LIFESTYLE & COMMUNITY

What Can Our Dreams Tell About Our Mental Health?

Date June 19, 2019

Sometimes, we tend to see not very pleasant dreams. We are used to associating the images that our brain and memory helpfully offer us with current experiences: problems in the family or at work that cause us stress. As a rule, we don’t remember dreams clearly, unless they were vivid and realistic. After nightmares, we usually sigh with relief once we realize it was only in our heads.

What Can Our Dreams Tell About Our Mental Health?

In recent years, doctors have paid more and more attention to people’s mental health. According to WHO, more than 300 million people suffer from depression all over the world. But what is the relationship between dreams and mental disorders? As it turns out, seeing the same dreams may be a sign of urgent requirement for help.

1. Anxiety disorders

People suffering from such diseases are distinguished by an atypical reaction to certain objects or situations. Anxiety attacks are characterized by increased heart rate, sweating, and panic. As a rule, a person can neither control his actions nor correspond to the real state of affairs.

What Can Our Dreams Tell About Our Mental Health?Borysevych.com / Shutterstock.com

Such people have long, detailed dreams that are often repeated. The plot may be unchanged or depend on how much the situation in real life affects a person.

What Can Our Dreams Tell About Our Mental Health?Benoit Daoust / Shutterstock.com

2. Depression

Depression is characterized by a distressing feeling, lack of interest, and gloomy thoughts and predictions. This condition significantly affects quality of life, can interfere with work or study, and even lead to suicide.

What Can Our Dreams Tell About Our Mental Health?Photographee.eu / Shutterstock.com

Depressed people often see gloomy, scary, uncrowded places (dungeons, dense thickets), or dead people in their dreams, and they often experience real horrors. As a rule, such dreams aren’t related to each other by the plot. But, a person can see several of them in a single night.

What Can Our Dreams Tell About Our Mental Health?Dima Sidelnikov / Shutterstock.com

3. Post-traumatic stress disorder (PTSD) 

This anomaly develops as a result of experienced shocks. People who lived through horrible events constantly reproduce them in their memory and are distinguished by emotional instability.

What Can Our Dreams Tell About Our Mental Health?Andreza Suang / Shutterstock.com

They see the images associated with the experienced event in their dreams. Visions often repeat and end in the same place, although the person has the ability to change the plot. Dreams often resemble black and white movies. Images can sometimes be incomplete (for example, a talking head without the rest of the body).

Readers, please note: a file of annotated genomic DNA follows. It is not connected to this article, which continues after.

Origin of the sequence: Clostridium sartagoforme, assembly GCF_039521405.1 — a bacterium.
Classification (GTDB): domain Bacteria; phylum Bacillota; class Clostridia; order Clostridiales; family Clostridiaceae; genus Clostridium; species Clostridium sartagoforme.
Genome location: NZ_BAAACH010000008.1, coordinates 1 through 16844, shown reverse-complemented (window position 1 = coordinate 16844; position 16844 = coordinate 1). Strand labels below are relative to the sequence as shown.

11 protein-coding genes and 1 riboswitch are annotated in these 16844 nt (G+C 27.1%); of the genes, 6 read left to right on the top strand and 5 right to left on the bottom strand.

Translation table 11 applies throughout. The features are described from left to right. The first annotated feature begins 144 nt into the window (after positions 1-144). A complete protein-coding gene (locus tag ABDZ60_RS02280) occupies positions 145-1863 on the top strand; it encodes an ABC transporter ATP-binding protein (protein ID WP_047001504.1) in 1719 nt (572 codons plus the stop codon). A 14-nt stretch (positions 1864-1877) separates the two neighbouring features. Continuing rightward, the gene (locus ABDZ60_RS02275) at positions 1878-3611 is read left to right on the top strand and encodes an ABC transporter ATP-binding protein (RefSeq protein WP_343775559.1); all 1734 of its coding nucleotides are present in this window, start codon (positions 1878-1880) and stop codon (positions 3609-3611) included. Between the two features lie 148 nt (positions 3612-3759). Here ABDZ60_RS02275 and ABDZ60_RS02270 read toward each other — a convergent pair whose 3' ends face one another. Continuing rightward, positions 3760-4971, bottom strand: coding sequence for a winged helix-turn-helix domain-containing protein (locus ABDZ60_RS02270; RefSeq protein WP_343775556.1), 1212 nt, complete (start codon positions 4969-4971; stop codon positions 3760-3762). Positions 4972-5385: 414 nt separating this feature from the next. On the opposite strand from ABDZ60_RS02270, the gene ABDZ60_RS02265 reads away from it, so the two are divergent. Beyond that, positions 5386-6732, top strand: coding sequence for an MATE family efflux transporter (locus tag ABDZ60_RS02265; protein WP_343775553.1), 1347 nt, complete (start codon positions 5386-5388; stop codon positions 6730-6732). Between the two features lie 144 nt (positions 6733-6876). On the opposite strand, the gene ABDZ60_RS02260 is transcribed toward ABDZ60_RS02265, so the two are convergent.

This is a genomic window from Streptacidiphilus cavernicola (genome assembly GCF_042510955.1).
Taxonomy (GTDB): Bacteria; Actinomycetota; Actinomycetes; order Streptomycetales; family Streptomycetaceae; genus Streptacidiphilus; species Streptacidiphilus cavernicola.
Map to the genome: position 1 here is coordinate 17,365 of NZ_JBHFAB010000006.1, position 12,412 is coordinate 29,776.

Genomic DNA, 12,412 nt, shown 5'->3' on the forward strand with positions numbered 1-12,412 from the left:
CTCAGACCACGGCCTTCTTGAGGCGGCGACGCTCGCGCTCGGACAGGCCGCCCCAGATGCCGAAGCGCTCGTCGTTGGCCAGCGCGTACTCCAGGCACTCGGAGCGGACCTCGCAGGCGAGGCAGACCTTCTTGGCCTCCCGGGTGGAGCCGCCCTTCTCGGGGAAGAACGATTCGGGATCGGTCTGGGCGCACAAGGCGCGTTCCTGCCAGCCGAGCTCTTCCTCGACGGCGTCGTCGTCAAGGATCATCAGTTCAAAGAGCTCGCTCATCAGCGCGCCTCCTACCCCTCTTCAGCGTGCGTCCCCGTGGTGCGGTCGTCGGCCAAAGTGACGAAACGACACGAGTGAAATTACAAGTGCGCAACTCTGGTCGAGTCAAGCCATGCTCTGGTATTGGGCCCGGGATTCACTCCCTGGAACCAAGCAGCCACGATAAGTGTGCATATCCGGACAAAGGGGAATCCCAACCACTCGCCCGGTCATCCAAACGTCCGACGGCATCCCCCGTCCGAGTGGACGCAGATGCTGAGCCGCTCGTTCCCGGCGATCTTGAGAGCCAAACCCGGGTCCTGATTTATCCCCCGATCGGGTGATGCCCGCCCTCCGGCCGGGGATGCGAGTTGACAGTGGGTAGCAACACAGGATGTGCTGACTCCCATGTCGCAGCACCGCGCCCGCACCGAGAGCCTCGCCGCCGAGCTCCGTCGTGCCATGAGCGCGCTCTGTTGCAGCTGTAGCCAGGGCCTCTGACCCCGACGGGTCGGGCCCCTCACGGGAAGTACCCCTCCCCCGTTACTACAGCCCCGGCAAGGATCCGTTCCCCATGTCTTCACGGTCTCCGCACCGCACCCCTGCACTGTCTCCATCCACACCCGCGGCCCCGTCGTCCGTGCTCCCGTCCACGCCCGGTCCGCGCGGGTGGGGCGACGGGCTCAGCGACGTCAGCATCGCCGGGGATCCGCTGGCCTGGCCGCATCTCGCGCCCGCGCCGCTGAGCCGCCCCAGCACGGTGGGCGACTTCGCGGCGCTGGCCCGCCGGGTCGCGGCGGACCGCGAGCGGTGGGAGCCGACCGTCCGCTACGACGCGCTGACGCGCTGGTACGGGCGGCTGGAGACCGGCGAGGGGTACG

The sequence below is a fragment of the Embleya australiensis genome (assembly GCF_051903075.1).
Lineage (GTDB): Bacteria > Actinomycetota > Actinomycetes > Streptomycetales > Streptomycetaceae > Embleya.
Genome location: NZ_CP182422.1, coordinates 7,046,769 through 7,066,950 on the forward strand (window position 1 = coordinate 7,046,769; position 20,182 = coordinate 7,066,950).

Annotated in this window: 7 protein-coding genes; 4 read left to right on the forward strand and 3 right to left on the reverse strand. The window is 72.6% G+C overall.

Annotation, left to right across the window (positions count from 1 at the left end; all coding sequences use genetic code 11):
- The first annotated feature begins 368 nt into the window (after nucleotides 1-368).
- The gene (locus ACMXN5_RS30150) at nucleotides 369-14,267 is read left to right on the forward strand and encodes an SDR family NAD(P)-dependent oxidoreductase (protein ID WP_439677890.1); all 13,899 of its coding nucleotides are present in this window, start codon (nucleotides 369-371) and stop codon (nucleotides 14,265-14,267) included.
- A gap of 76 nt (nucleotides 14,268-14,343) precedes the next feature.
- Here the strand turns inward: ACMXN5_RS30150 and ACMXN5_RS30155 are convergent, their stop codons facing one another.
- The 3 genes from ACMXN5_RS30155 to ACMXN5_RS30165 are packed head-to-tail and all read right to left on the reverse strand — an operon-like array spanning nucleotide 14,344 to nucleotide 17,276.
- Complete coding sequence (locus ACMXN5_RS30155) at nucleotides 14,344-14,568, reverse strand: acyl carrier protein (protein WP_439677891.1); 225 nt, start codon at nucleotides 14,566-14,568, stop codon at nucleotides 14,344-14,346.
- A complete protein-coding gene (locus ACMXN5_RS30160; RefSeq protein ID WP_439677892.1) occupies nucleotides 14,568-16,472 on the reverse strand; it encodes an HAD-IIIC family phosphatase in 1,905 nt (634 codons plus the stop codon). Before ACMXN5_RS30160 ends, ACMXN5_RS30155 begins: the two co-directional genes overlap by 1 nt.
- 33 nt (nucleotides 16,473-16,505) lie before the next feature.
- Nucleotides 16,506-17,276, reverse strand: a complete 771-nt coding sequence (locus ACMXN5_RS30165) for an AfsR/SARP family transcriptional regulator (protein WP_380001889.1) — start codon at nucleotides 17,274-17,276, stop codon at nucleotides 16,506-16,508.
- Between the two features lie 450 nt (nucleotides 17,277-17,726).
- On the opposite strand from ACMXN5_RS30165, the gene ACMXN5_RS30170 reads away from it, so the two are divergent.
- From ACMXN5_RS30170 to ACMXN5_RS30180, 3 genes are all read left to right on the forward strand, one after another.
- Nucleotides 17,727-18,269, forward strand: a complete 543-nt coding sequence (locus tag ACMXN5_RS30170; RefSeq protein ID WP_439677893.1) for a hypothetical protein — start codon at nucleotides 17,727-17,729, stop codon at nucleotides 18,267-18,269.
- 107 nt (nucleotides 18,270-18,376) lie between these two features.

What Can Our Dreams Tell About Our Mental Health?woman sits with her child, postpartum depressionTatyana Dzemileva / Shutterstock.com

4. Bipolar disorder

Patients with bipolar disorder “alternate” episodes of everyday life with depressive-manic periods, plunging into apathy, becoming overly active with sharp mood swings.

What Can Our Dreams Tell About Our Mental Health?bipolar disorder

People with this condition usually see very vivid, detailed, memorable dreams, which often continue each other. There is plot development as if the person is watching a series.

What Can Our Dreams Tell About Our Mental Health?bipolar disorder

5. Nutritional disorders

People suffering from anorexia, bulimia, compulsive overeating, and other eating and weight disorders often see food and a “perfect” version of themselves in their dreams. At the same time, their “relationship with food” in a dream is the same as in reality.

What Can Our Dreams Tell About Our Mental Health?VGstockstudio / Shutterstock.com

Any of the problems described above are medical and require timely solutions. But not always a bad or recurring dream is a sign of a mental disorder. The main thing to remember that there is no shame in asking for help if your dreams are concerning. Stay healthy!


This article is solely for informational purposes. Do not self-diagnose or self-medicate, and in all cases consult a certified healthcare professional before using any information presented in the article. The editorial board does not guarantee any results and does not bear any responsibility for any harm that may result from using the information provided in the article.